T204 Set Overview
T204's (or, "Ramlys") were issued in 1909 by the Mentor Co. of Boston with their Ramly and T.T.T. Turkish cigarettes. The cards display photographic portraits surrounded by a filigree-like gold design that was probably meant to look 'Turkish'. They're also embossed, meaning some of the card surface is raised. Although most card collectors don't actively pursue T204's because of their scarcity and prices, they're widely known and admired throughout the hobby.
There are 121 cards in the set, with a good representative overview of major leaguers from 1909. 15 players were later inducted into the Hall of Fame, including Johnson, Plank, Burkett, Keeler, Tinker, Evers, Chance and 8 others. Notable stars of the day like Mathewson, Cobb, Young, and Lajoie were omitted for unknown reasons. None of the 121 cards is appreciably scarcer than any of the others, but a few like Pelty (the only Jewish player in the set) and Cicotte (famed for his Black Sox participation) are in greater demand than typical commons. There are 4 non-players included in T204: Frank Bancroft, Cincinnati manager in 1902; Tim Murnane, a prominent Boston baseball promoter and President of the N.E. League; Jimmy McAleer, manager of the Browns; and Clark Griffith, Cincinnati's manager in 1909 and a future HOFer. Murnane likely got in because of his New England connection, while Griffith and McAleer were popular figures of the day. Bancroft is an oddity, but there's a good explanation for his inclusion - see the info below on the Worcester, MA angle for square-bordered cards.
13 of the 16 major league teams are represented; Pittsburgh, Philadelphia NL, and Chicago AL have no players. The two Boston teams are, not surprisingly, the best represented - they have a combined 23 players (19%) of the total.
Photos used for the T204 set were taken at the Carl Horner Studios in downtown Boston, sometimes several seasons prior to 1909. Horner was the de facto official photographer for major league baseball for more than a decade and his photographs were used in in many sets of the same era. One of his most famous photographs is of Eddie Plank, the same one used in T206.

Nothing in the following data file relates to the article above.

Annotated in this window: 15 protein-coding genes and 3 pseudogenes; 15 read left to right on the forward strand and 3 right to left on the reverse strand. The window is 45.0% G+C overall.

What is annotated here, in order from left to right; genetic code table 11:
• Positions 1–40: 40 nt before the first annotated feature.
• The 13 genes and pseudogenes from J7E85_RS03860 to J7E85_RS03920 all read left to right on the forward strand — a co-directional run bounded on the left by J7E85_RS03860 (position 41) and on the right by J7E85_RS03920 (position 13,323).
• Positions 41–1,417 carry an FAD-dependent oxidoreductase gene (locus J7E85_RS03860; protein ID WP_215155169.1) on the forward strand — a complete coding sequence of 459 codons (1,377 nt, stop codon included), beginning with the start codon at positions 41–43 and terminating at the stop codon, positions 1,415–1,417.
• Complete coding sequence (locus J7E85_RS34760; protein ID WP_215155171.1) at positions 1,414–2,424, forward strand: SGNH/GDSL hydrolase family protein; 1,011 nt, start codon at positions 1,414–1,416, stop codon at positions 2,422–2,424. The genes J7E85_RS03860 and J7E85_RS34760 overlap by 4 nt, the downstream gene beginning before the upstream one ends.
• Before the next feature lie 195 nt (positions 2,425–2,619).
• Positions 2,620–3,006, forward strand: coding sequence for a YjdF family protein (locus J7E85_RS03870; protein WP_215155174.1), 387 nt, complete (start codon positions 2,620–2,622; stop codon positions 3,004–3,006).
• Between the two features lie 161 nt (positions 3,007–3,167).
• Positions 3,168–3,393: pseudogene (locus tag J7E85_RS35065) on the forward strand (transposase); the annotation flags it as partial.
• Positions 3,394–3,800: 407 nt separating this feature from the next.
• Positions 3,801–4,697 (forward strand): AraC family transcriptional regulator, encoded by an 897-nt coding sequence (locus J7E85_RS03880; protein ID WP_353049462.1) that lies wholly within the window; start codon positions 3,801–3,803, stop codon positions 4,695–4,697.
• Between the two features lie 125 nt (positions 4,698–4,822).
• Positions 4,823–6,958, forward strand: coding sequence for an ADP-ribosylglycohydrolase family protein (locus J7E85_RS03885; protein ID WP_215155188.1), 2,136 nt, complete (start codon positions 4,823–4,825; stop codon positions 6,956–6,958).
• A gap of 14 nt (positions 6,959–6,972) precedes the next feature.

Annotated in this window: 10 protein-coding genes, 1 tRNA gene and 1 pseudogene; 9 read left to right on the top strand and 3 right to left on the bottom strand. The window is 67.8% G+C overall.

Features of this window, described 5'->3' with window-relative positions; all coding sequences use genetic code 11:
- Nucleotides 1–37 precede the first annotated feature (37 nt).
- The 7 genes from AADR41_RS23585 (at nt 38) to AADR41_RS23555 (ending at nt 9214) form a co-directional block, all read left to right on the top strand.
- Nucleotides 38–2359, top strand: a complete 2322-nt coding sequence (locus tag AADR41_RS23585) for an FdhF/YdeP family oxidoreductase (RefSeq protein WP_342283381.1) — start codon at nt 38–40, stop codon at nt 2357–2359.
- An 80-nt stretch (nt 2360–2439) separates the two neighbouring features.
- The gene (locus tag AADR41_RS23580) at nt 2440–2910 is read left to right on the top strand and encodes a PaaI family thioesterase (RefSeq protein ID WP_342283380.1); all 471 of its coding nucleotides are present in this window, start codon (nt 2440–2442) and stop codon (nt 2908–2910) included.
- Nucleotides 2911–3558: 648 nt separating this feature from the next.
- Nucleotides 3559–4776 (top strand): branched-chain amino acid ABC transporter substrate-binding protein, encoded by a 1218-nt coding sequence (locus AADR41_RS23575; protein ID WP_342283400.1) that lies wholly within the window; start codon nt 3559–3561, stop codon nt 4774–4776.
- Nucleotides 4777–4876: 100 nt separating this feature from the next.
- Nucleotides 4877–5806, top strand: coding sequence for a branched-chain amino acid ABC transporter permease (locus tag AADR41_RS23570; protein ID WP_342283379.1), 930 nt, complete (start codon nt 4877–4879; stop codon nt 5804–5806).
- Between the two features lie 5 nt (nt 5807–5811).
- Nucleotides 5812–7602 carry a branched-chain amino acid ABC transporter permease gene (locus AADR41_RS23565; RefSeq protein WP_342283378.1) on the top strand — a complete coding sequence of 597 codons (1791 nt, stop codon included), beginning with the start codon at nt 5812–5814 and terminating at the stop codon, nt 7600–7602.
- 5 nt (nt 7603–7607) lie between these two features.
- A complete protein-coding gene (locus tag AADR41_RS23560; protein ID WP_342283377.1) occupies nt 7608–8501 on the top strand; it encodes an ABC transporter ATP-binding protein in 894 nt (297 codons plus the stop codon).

The April 2007 Mastro Auction contained more than 40 Horner cabinets, several showing the same photos used for T204 cards. The cabinets demonstrate that, in many cases, T204 photos were altered to remove team designations from the uniforms. Here are cabinets and corresponding cards for several players: Arrelanes, Bates, Bowerman, Bresnahan, Donahue, Jones, Kleinow, Niles, Sweeney, Lush, Konetchy, Sheckard.
A few cards have an image of a different player than intended.
- Roy Hartzell is actually Topsy Hartsel.
- Bill O'Hara is actually Tom O'Hara.
- The images of Harry Howell and Jack Powell are reversed.
- Coakley has a white scratch to the left of the player's face. This is consistent on all of his cards because it was on the photographic plate.
- Wid Conroy, T204 brown-noser
- Walter Johnson, masked bandit
T204's can also be found with a T.T.T. advertising back. Copies of these cards are much scarcer than those with the Ramly back. Only about half of the players have been found with a T.T.T. back, so it's unlikely that a full set is possible.
There are 6 blank-backed square-bordered Ramly cards in addition to the regular set that were likely either proofs or some type of promotional issue. They are exceptionally rare and can be roughly estimated at 10 times the value of "normal" Ramlys. The six shown are Anderson, Bancroft, Bransfield, Burkett, Dinneen, and Moran. Along with Howard (sometimes mistakenly cited as having a square border card), these are the only players in the set that have their first names on their cards. All six had a connection with Worcester, MA where the factory was that issued the cards, and this is probably why they were included in the square-border group. Bancroft, Bransfield, and Moran were born close by, Burkett managed the Worcester team, Dinneen played for several years in Boston, and Anderson was a native Worcester-ite.
Prices for T204's in 2011 can only be described as "all over the place". Some higher grade cards (EX and better) have recently sold for record amounts, but cards in lesser grades have been at levels seen 5 years ago. In other words, the market is soft unless you have something unusual. I'd contend that T204's are under-valued, but unless demand picks up, they're likely to stay at the same prices for a while. VG commons are $150 or so right now.
Classic Baseball Cards : The Golden Years, 1886-1956 by Frank Slocum, published in 1990, has beautiful, full color pictures of the entire T204 set and many others. This book is long out of print, but used copies can sometimes be found on eBay (search on "Slocum baseball") or on Amazon.
Some T204's also exist with blank backs and are often incorrectly referred to as "proofs" (they're actually printing mistakes). These are also scarce, but the prices are usually not much higher than for other T204's.
17 player names (14% of the set) in T204 are misspelled : Arrelanes (should be Arellanes), Byrnes (Byrne), Cicolte (Cicotte), Dineen (Dinneen), Elberfield (Elberfeld), Hoblitzell (Hoblitzel), Hummell (Hummel), Kargar (Karger), Kleinon (Kleinow), Konetchey (Konetchy), Loebert (Lobert), Nichols (Nicholls), O'Hare (O'Hara), Ruelbach (Reulbach), Schekard (Sheckard), Stienfeldt (Steinfeldt), and Unclane (Unglaub).